Ben shook in Adam's iron grasp, but, like a plucky small man as he was,he didn't mean to give in. With his left hand he snatched the brush fromhis powerless right, and made a movement as if he would perform the featof writing with his left. In a moment Adam turned him round, seized hisother shoulder, and, pushing him along, pinned him against the wall. Butnow Seth spoke.


"Let be, Addy, let be. Ben will be joking. Why, he's i' the right tolaugh at me--I canna help laughing at myself."


"I shan't loose him till he promises to let the door alone," said Adam.


"Come, Ben, lad," said Seth, in a persuasive tone, "don't let's have aquarrel about it. You know Adam will have his way. You may's well tryto turn a waggon in a narrow lane. Say you'll leave the door alone, andmake an end on't."


"I binna frighted at Adam," said Ben, "but I donna mind sayin' as I'lllet 't alone at your askin', Seth."


"Come, that's wise of you, Ben," said Adam, laughing and relaxing hisgrasp.


They all returned to their work now; but Wiry Ben, having had the worstin the bodily contest, was bent on retrieving that humiliation by asuccess in sarcasm.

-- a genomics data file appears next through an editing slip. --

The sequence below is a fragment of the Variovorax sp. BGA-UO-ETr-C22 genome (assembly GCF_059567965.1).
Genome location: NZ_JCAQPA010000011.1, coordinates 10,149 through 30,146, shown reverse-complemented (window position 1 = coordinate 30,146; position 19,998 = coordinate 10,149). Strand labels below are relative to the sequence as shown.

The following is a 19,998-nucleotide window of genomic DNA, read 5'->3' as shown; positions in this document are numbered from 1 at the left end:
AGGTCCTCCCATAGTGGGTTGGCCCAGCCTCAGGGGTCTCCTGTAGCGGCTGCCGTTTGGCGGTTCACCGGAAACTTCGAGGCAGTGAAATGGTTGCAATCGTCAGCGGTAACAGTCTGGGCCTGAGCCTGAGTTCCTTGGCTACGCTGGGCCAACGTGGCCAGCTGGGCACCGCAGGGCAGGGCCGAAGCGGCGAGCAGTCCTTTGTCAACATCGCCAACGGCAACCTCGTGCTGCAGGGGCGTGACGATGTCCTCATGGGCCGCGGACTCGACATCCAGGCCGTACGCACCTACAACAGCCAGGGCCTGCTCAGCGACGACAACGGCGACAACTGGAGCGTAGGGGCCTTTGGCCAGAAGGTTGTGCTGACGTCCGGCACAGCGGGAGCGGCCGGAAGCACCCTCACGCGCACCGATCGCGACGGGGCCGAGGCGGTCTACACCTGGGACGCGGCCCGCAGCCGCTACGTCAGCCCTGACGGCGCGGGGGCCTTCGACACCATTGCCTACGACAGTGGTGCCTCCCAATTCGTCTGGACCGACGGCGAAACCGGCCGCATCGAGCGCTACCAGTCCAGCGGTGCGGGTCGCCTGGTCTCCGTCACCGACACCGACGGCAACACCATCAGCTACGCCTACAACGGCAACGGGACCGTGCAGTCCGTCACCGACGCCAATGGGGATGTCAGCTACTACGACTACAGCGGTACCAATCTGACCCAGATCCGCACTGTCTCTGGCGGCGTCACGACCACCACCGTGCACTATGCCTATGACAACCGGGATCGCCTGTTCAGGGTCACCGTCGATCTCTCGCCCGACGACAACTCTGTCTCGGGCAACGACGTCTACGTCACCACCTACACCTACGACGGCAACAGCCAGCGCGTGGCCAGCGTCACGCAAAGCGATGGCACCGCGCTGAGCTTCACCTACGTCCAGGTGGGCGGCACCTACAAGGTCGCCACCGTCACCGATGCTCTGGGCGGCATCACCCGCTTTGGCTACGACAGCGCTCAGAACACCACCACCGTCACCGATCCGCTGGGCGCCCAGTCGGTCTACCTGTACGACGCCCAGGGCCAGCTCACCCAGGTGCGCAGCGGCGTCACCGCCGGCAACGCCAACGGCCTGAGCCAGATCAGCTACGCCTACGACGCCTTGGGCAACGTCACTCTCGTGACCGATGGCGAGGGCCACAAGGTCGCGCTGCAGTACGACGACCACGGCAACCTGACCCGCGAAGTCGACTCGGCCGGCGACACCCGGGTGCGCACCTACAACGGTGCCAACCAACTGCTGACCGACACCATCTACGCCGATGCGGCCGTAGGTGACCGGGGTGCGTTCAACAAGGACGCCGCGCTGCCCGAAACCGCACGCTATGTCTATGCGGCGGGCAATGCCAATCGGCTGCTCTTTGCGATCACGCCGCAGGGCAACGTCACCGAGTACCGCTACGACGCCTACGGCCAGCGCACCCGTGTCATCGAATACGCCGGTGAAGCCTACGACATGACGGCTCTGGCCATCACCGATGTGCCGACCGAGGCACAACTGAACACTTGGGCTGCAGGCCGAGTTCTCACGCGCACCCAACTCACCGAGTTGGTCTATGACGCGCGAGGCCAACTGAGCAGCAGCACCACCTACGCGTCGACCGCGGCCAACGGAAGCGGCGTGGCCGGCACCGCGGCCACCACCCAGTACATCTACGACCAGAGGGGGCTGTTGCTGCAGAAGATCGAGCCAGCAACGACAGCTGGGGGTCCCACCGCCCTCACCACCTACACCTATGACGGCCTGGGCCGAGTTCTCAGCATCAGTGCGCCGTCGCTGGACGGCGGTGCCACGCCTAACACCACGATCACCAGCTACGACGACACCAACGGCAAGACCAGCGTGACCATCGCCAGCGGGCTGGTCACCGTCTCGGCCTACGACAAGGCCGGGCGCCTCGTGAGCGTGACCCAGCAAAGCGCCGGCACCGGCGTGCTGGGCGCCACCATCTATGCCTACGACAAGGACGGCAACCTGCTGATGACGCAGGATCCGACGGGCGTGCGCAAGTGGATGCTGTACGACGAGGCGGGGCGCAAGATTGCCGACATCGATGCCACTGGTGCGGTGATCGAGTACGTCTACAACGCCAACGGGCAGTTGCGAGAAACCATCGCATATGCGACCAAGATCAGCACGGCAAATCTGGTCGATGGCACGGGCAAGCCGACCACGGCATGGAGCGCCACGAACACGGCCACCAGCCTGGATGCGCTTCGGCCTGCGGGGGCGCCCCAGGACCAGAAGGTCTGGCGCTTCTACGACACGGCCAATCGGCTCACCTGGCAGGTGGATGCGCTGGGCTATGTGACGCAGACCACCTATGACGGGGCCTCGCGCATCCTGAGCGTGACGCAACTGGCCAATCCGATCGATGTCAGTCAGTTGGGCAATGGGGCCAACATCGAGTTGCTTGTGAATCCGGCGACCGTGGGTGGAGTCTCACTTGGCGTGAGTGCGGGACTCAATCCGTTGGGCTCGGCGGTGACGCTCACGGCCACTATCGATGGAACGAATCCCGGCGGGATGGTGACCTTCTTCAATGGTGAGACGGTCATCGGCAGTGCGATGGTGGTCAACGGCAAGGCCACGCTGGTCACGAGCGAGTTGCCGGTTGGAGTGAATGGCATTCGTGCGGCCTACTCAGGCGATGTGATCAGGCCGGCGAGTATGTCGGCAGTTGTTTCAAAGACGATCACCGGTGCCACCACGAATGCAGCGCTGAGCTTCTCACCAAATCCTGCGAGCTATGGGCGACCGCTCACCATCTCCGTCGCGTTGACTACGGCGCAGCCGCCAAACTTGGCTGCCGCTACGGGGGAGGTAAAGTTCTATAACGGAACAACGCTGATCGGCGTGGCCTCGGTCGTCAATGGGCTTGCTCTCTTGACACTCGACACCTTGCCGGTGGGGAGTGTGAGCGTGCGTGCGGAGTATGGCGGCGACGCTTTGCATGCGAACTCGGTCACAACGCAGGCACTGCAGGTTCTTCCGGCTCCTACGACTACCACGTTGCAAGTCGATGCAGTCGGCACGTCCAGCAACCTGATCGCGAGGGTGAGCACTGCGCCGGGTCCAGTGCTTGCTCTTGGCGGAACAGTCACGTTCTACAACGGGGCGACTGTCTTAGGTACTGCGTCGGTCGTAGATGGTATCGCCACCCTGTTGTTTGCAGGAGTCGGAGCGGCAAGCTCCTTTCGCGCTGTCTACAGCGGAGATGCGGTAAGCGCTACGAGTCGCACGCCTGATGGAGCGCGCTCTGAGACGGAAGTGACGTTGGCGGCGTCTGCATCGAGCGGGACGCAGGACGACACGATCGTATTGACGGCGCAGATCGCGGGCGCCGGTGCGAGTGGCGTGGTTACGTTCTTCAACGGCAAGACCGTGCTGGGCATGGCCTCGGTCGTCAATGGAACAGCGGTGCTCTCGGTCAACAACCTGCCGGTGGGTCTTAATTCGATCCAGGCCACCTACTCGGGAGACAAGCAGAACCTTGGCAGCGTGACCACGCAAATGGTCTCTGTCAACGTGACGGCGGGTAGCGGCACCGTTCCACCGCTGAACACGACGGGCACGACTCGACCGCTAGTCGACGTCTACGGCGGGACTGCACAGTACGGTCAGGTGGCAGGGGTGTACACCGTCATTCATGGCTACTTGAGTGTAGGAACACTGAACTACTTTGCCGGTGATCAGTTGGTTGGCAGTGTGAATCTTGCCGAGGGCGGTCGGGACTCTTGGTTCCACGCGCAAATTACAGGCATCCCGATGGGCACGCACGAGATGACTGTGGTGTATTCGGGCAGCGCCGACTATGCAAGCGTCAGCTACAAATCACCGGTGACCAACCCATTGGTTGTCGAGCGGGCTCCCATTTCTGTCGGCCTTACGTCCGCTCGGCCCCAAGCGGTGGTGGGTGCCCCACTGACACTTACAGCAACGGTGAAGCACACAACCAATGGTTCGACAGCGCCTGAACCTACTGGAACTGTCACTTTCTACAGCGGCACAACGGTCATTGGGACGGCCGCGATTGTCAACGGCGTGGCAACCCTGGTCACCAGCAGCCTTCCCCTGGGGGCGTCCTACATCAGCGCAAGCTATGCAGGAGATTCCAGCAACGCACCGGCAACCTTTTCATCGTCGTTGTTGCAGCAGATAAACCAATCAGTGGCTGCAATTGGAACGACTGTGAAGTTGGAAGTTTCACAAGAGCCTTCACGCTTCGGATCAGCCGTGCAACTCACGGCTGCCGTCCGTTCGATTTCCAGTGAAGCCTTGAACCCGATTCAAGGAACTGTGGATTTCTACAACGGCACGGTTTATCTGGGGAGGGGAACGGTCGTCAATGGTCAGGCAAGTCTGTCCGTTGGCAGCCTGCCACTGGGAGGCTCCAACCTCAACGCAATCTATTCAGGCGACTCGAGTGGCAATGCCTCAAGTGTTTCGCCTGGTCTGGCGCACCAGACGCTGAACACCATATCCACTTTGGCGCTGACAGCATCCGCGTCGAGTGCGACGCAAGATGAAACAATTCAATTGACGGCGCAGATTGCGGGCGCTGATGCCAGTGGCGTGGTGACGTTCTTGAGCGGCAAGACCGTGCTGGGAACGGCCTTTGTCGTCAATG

"Which was ye thinkin' on, Seth," he began--"the pretty parson's face orher sarmunt, when ye forgot the panels?"


"Come and hear her, Ben," said Seth, good-humouredly; "she's going topreach on the Green to-night; happen ye'd get something to think onyourself then, instead o' those wicked songs you're so fond on. Ye mightget religion, and that 'ud be the best day's earnings y' ever made."


"All i' good time for that, Seth; I'll think about that when I'm a-goin'to settle i' life; bachelors doesn't want such heavy earnin's. HappenI shall do the coortin' an' the religion both together, as YE do, Seth;but ye wouldna ha' me get converted an' chop in atween ye an' the prettypreacher, an' carry her aff?"


"No fear o' that, Ben; she's neither for you nor for me to win, I doubt.Only you come and hear her, and you won't speak lightly on her again."


"Well, I'm half a mind t' ha' a look at her to-night, if there isn'tgood company at th' Holly Bush. What'll she take for her text? Happen yecan tell me, Seth, if so be as I shouldna come up i' time for't. Will'tbe--what come ye out for to see? A prophetess? Yea, I say unto you, andmore than a prophetess--a uncommon pretty young woman."


"Come, Ben," said Adam, rather sternly, "you let the words o' the Biblealone; you're going too far now."


"What! Are YE a-turnin' roun', Adam? I thought ye war dead again th'women preachin', a while agoo?"